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From avian tracking to population processes | #BOU2017

Godwit imageBOU 2017 Annual Conference
University of Warwick, UK
28 – 30 March 2017
 
Follow on social media #BOU2017

supported by
University of East Anglia, UK
University of Aveiro, Portugal
University of Iceland
Centre for Ecology & Hydrology, UK
 
and Biotrack | NHBS | PathTrack | Wildlife Acoustics
 
Conference and venue information

Programme

Programme and abstracts (oral and posters)
 
Doors open 1700h, Tuesday 28 March and the conference closes 1600h on Thursday, 30 March.
 

Plenary and keynote speakers

Prof Ken Norris (Institute of Zoology, UK)
Avian dispersal and migration – from individuals to populations

Dr Judy Shamoun-Baranes (University of Amsterdam, the Netherlands)
Individual consequences of movement behaviour

Prof Stuart Bearhop (University of Exeter, UK)
Carry-over effects and fitness in migratory species

Dr Tómas Gunnarsson (University of Iceland)
Settlement decisions and migratory strategies
 

Sessions

DISPERSAL, SETTLEMENT AND FITNESS CONSEQUENCES

Carlos Camacho (Estación Biológica de Doñana, Spain)
Evolutionary consequences of nonrandom dispersal in a spatially structured population

Olivia Hicks (University of Liverpool, UK)
Linking parasitism and life-history: an energetics approach

Jude Lane (University of Leeds, UK)
Sex-specific three-dimensional foraging behaviour of northern gannets

Matthias Loretto (University of Vienna, Austria)
Movement strategies of non-breeding ravens

Alice Trevail (University of Liverpool, UK)
The influence of environmental predictability on individual foraging behaviour

James Grecian (University of Leeds, UK)
Age-related differences in the foraging behaviour of a long-lived marine predator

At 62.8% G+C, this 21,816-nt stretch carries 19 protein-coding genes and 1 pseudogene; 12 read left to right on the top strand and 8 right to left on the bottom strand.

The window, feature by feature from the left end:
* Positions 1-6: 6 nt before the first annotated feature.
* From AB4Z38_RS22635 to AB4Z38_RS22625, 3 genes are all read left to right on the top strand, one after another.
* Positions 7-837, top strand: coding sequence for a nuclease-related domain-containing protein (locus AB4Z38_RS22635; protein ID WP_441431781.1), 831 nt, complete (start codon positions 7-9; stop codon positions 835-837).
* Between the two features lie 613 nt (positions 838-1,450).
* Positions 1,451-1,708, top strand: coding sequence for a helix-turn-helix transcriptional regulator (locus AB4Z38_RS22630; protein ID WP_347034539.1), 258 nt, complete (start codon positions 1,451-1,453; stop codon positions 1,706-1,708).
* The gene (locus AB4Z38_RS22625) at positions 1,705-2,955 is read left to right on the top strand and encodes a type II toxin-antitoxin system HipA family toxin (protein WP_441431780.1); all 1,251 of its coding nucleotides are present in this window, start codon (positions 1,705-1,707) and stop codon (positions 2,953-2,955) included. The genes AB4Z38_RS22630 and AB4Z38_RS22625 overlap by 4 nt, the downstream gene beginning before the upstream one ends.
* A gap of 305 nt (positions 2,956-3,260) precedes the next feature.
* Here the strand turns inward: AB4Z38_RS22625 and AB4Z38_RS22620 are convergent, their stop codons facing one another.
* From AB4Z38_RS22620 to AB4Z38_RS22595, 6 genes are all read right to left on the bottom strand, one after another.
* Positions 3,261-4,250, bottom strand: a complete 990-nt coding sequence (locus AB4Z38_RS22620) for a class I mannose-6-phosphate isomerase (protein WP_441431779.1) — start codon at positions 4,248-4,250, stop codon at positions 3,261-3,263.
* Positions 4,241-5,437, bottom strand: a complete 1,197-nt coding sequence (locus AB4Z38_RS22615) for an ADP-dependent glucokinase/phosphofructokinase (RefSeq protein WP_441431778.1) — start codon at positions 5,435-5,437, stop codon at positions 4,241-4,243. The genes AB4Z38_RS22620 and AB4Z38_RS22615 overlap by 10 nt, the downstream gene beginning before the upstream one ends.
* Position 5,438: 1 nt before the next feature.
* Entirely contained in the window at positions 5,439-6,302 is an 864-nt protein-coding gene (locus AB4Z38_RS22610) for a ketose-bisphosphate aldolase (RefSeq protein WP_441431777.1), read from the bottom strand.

DEMOGRAPHY AND CARRY-OVER EFFECTS

Verónica Méndez (University of East Anglia, UK)
Do residents outperform migrants in a warming world? Implications of migratory strategy for individual fitness

Sarah Burthe (Centre for Ecology and Hydrology, UK)
Overwinter migration strategy influences individual level survival of seabirds during severe winter weather

Kévin Le Rest (Office National de la Chasse et de la Faune Sauvage, France)
Effect of weather conditions on spring migration of Eurasian woodcock and carry-over effects on breeding

Cosme López-Calderón (University of Seville, Spain)
Isotopic signatures from winter areas predict age- and sex-specific differences in the reproductive success of a migratory passerine bird

Camilo Carneiro (CESAM, University of Aveiro, Portugal)
Individual temporal flexibility and potential effects on breeding performance in an arctic migrant

MIGRATORY CONNECTIVITY AND POPULATION DYNAMICS

Will Cresswell (University of St Andrews, UK)
Low connectivity in long-distance migrants and its possible implications for population dynamics under environmental change

Michael Hallworth (Smithsonian Conservation Biology Institute – Migratory Bird Center, USA)
The strength of migratory connectivity affects demography of two Neotropical migratory songbirds

Frédéric Jiguet (Sorbonne Universités, France)
Unravelling migration connectivity in Ortolan Buntings to inform policy in a context of a long lasting hunting/protection conflict

Caz Taylor (Tulane University, US)
Effects of breeding versus non-breeding habitat loss and fragmentation on the population dynamics of a migratory songbird